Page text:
Astronauts discover a new species of crustaceans deep in an Italian cave • Earth.com
One CAVES team has discovered a previously unknown species of crustaceans that once lived in the water, moved to land, and has now returned to the water again.
03-28-2019

Astronauts discover a new species of crustaceans deep in an Italian cave

The Cooperative Adventure for Valuing and Exercising human behavior and performance Skills (CAVES) is a European Space Agency astronaut training course that takes place in a cave environment. One CAVES team has discovered a previously unknown species of crustaceans that once lived in the water, moved to land, and has now returned to the water again.

According to a report from ESA, the creatures are just under one centimeter long and belong to a group commonly known as woodlice. While most crustaceans such as shrimp live in the water, woodlice are the only group that can live on land.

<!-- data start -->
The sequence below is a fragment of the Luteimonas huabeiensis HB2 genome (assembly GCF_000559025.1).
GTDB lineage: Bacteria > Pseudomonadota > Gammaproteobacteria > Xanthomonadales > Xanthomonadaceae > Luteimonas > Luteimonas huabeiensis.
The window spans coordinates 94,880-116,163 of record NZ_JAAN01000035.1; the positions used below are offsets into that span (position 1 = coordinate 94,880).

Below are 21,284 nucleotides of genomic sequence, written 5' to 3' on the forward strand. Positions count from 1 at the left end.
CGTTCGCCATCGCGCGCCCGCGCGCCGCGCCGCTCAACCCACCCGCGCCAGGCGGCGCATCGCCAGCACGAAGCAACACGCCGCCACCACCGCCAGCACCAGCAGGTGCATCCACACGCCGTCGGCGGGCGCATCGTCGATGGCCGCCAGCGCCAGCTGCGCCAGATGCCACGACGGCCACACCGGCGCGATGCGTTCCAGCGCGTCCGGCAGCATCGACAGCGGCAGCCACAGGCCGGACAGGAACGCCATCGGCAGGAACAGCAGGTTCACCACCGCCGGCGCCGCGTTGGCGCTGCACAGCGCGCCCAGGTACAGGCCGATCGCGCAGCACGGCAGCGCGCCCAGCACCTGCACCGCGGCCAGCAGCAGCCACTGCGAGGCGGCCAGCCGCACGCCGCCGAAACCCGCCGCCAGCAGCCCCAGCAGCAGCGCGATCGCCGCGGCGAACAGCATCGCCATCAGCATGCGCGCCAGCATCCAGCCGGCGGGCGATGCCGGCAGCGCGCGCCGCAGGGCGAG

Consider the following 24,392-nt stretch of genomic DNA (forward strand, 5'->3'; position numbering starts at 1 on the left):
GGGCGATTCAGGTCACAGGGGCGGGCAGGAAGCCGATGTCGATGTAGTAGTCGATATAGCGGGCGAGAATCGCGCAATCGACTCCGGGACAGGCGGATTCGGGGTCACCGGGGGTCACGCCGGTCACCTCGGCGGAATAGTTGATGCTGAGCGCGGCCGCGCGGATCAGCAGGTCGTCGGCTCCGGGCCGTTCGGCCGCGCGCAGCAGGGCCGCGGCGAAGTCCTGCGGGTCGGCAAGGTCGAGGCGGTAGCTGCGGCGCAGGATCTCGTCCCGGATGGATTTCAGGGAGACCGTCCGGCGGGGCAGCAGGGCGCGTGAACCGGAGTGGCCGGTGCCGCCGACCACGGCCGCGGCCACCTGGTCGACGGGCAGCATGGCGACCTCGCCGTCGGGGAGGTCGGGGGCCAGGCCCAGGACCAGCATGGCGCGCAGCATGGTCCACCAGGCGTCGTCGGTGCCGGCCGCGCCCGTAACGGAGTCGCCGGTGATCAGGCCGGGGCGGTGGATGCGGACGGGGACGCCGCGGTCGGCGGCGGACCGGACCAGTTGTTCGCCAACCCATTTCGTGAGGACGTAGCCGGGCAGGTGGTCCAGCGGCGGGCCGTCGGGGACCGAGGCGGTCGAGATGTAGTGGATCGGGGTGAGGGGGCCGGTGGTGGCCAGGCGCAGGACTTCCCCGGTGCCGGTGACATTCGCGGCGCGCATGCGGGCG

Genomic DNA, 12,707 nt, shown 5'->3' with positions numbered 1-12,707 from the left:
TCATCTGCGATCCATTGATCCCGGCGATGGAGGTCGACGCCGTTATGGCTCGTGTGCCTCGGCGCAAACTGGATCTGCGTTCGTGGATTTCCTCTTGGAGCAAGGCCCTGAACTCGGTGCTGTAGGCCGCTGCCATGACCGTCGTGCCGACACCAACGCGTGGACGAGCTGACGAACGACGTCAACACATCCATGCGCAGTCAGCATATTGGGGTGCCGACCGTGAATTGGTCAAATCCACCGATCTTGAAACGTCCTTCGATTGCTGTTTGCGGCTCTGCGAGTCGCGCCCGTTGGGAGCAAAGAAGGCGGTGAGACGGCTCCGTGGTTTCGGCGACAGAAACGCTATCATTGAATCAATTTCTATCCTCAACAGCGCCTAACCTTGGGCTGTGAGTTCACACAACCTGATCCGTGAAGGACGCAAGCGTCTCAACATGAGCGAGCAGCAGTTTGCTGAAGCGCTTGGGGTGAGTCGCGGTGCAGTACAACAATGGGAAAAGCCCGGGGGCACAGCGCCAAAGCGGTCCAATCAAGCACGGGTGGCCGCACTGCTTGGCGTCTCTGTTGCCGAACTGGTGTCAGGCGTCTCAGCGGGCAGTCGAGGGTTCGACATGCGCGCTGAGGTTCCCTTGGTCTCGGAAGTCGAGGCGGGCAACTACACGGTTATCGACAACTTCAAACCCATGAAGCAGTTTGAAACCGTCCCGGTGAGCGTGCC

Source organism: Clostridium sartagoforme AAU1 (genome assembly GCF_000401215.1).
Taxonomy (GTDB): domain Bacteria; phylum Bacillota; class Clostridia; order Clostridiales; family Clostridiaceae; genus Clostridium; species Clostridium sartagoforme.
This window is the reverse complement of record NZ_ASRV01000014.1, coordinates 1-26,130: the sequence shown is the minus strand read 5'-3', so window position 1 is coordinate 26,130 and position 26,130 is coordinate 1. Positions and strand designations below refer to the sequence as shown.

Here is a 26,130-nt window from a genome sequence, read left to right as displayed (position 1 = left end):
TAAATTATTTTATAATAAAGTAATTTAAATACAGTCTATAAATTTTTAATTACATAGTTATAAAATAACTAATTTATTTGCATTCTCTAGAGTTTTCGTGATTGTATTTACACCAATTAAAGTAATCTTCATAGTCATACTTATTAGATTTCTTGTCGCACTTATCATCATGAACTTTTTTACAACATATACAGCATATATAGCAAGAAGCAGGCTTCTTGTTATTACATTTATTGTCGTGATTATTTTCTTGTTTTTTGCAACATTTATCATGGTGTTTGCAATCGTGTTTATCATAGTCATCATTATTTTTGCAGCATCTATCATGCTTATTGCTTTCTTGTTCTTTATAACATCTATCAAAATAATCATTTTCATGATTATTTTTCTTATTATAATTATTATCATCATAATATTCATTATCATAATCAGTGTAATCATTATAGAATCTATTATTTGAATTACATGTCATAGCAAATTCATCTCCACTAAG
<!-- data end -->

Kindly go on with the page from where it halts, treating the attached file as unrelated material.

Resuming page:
Scientists have named the new species Alpioniscus Sideralis from the latin word for “stellar” in honor of the astronauts who spotted the blind, colorless creatures on the Italian island of Sardinia. The discovery was made during a 2012 CAVES expedition when the astronauts noticed the crustaceans in a small pond.

“I asked the astronauts to take some specimens. When we analyzed them under the microscope we quickly understood that they were an extraordinary type of aquatic species,” said zoologist Paolo Marcia from the University of Sassari.

During CAVES, astronauts and scientists collaborate to study terrestrial and aquatic fauna, and Marcia is responsible for the biology experiments. “Finding new species is not only crucial to understand these habitats, but also to protect them,” said Marcia.

The cave experience helps to train astronauts in alien worlds, placing them in situations that will prepare them for space exploration.

“I would like to think that when humans land on Mars and explore its caves, this experience will help them to look for other species knowing that life has few limits and can develop in the most inhospitable places.”

The research is published in the journal ZooKeys.

By Chrissy Sexton, Earth.com Staff Writer

Image Credit: ESA–M. Fincke

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